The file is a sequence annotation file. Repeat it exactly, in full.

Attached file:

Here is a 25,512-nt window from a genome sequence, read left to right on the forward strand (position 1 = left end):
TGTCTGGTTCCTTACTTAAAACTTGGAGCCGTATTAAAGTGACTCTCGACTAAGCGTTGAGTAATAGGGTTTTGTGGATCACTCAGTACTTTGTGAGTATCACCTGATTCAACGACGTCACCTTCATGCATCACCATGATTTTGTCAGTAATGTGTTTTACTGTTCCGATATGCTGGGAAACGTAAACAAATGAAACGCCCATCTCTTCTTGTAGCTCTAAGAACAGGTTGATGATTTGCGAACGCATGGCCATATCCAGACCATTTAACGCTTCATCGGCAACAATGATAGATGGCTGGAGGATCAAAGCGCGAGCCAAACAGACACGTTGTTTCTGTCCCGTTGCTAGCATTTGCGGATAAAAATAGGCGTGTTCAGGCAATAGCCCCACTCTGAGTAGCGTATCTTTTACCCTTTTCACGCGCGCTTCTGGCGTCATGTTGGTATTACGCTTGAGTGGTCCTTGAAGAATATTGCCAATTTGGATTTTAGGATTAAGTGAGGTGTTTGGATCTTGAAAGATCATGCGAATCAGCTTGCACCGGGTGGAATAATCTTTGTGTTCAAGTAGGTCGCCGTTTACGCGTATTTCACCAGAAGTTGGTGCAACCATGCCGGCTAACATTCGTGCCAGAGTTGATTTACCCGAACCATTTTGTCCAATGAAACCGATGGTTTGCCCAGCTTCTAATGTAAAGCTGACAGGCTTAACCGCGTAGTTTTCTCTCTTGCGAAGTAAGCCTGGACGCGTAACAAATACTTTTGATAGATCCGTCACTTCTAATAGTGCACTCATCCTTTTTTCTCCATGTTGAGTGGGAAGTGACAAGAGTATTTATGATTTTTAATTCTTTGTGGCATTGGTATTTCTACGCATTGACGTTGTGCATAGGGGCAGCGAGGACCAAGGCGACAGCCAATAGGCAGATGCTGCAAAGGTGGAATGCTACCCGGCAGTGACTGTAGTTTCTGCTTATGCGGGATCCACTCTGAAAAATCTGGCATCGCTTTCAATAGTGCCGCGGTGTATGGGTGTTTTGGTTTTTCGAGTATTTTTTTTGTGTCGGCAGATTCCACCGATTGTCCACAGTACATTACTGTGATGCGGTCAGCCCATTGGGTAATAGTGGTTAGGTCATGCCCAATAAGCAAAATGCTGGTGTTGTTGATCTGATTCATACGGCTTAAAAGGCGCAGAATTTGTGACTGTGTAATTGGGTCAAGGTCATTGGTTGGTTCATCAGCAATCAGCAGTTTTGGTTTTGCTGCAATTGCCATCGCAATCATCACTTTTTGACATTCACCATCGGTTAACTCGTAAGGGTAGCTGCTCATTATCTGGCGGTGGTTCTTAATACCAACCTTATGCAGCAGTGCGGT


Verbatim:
Here is a 25,512-nt window from a genome sequence, read left to right on the forward strand (position 1 = left end):
TGTCTGGTTCCTTACTTAAAACTTGGAGCCGTATTAAAGTGACTCTCGACTAAGCGTTGAGTAATAGGGTTTTGTGGATCACTCAGTACTTTGTGAGTATCACCTGATTCAACGACGTCACCTTCATGCATCACCATGATTTTGTCAGTAATGTGTTTTACTGTTCCGATATGCTGGGAAACGTAAACAAATGAAACGCCCATCTCTTCTTGTAGCTCTAAGAACAGGTTGATGATTTGCGAACGCATGGCCATATCCAGACCATTTAACGCTTCATCGGCAACAATGATAGATGGCTGGAGGATCAAAGCGCGAGCCAAACAGACACGTTGTTTCTGTCCCGTTGCTAGCATTTGCGGATAAAAATAGGCGTGTTCAGGCAATAGCCCCACTCTGAGTAGCGTATCTTTTACCCTTTTCACGCGCGCTTCTGGCGTCATGTTGGTATTACGCTTGAGTGGTCCTTGAAGAATATTGCCAATTTGGATTTTAGGATTAAGTGAGGTGTTTGGATCTTGAAAGATCATGCGAATCAGCTTGCACCGGGTGGAATAATCTTTGTGTTCAAGTAGGTCGCCGTTTACGCGTATTTCACCAGAAGTTGGTGCAACCATGCCGGCTAACATTCGTGCCAGAGTTGATTTACCCGAACCATTTTGTCCAATGAAACCGATGGTTTGCCCAGCTTCTAATGTAAAGCTGACAGGCTTAACCGCGTAGTTTTCTCTCTTGCGAAGTAAGCCTGGACGCGTAACAAATACTTTTGATAGATCCGTCACTTCTAATAGTGCACTCATCCTTTTTTCTCCATGTTGAGTGGGAAGTGACAAGAGTATTTATGATTTTTAATTCTTTGTGGCATTGGTATTTCTACGCATTGACGTTGTGCATAGGGGCAGCGAGGACCAAGGCGACAGCCAATAGGCAGATGCTGCAAAGGTGGAATGCTACCCGGCAGTGACTGTAGTTTCTGCTTATGCGGGATCCACTCTGAAAAATCTGGCATCGCTTTCAATAGTGCCGCGGTGTATGGGTGTTTTGGTTTTTCGAGTATTTTTTTTGTGTCGGCAGATTCCACCGATTGTCCACAGTACATTACTGTGATGCGGTCAGCCCATTGGGTAATAGTGGTTAGGTCATGCCCAATAAGCAAAATGCTGGTGTTGTTGATCTGATTCATACGGCTTAAAAGGCGCAGAATTTGTGACTGTGTAATTGGGTCAAGGTCATTGGTTGGTTCATCAGCAATCAGCAGTTTTGGTTTTGCTGCAATTGCCATCGCAATCATCACTTTTTGACATTCACCATCGGTTAACTCGTAAGGGTAGCTGCTCATTATCTGGCGGTGGTTCTTAATACCAACCTTATGCAGCAGTGCGGT